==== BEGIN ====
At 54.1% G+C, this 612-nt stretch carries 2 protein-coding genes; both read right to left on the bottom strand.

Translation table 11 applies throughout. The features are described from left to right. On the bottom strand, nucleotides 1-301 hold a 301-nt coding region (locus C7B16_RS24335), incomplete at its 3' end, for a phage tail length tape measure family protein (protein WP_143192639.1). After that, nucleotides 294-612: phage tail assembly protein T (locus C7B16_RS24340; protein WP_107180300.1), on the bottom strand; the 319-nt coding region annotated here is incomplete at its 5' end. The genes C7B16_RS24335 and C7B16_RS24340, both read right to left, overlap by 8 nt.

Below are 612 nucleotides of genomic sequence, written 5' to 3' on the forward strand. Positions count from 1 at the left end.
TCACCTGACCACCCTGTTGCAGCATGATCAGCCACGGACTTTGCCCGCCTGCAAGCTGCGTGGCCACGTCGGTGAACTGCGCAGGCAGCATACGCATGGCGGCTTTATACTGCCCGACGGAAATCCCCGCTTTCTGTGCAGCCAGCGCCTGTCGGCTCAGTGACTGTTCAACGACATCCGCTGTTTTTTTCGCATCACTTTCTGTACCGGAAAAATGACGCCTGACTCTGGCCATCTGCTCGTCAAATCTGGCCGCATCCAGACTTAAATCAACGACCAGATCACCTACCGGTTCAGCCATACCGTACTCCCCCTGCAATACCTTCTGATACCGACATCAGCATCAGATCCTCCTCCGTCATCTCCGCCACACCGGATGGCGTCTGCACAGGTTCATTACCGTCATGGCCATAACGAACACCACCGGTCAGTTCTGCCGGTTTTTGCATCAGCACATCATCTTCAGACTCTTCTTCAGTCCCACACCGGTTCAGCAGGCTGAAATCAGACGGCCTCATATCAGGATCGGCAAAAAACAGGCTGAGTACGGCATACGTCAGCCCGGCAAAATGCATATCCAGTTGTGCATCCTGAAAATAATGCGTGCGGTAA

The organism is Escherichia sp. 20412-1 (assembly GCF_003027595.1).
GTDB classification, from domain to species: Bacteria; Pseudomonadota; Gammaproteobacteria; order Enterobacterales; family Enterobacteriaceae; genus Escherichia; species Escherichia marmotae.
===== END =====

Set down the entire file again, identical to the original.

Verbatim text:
At 54.1% G+C, this 612-nt stretch carries 2 protein-coding genes; both read right to left on the bottom strand.

Translation table 11 applies throughout. The features are described from left to right. On the bottom strand, nucleotides 1-301 hold a 301-nt coding region (locus C7B16_RS24335), incomplete at its 3' end, for a phage tail length tape measure family protein (protein WP_143192639.1). After that, nucleotides 294-612: phage tail assembly protein T (locus C7B16_RS24340; protein WP_107180300.1), on the bottom strand; the 319-nt coding region annotated here is incomplete at its 5' end. The genes C7B16_RS24335 and C7B16_RS24340, both read right to left, overlap by 8 nt.

Below are 612 nucleotides of genomic sequence, written 5' to 3' on the forward strand. Positions count from 1 at the left end.
TCACCTGACCACCCTGTTGCAGCATGATCAGCCACGGACTTTGCCCGCCTGCAAGCTGCGTGGCCACGTCGGTGAACTGCGCAGGCAGCATACGCATGGCGGCTTTATACTGCCCGACGGAAATCCCCGCTTTCTGTGCAGCCAGCGCCTGTCGGCTCAGTGACTGTTCAACGACATCCGCTGTTTTTTTCGCATCACTTTCTGTACCGGAAAAATGACGCCTGACTCTGGCCATCTGCTCGTCAAATCTGGCCGCATCCAGACTTAAATCAACGACCAGATCACCTACCGGTTCAGCCATACCGTACTCCCCCTGCAATACCTTCTGATACCGACATCAGCATCAGATCCTCCTCCGTCATCTCCGCCACACCGGATGGCGTCTGCACAGGTTCATTACCGTCATGGCCATAACGAACACCACCGGTCAGTTCTGCCGGTTTTTGCATCAGCACATCATCTTCAGACTCTTCTTCAGTCCCACACCGGTTCAGCAGGCTGAAATCAGACGGCCTCATATCAGGATCGGCAAAAAACAGGCTGAGTACGGCATACGTCAGCCCGGCAAAATGCATATCCAGTTGTGCATCCTGAAAATAATGCGTGCGGTAA

The organism is Escherichia sp. 20412-1 (assembly GCF_003027595.1).
GTDB classification, from domain to species: Bacteria; Pseudomonadota; Gammaproteobacteria; order Enterobacterales; family Enterobacteriaceae; genus Escherichia; species Escherichia marmotae.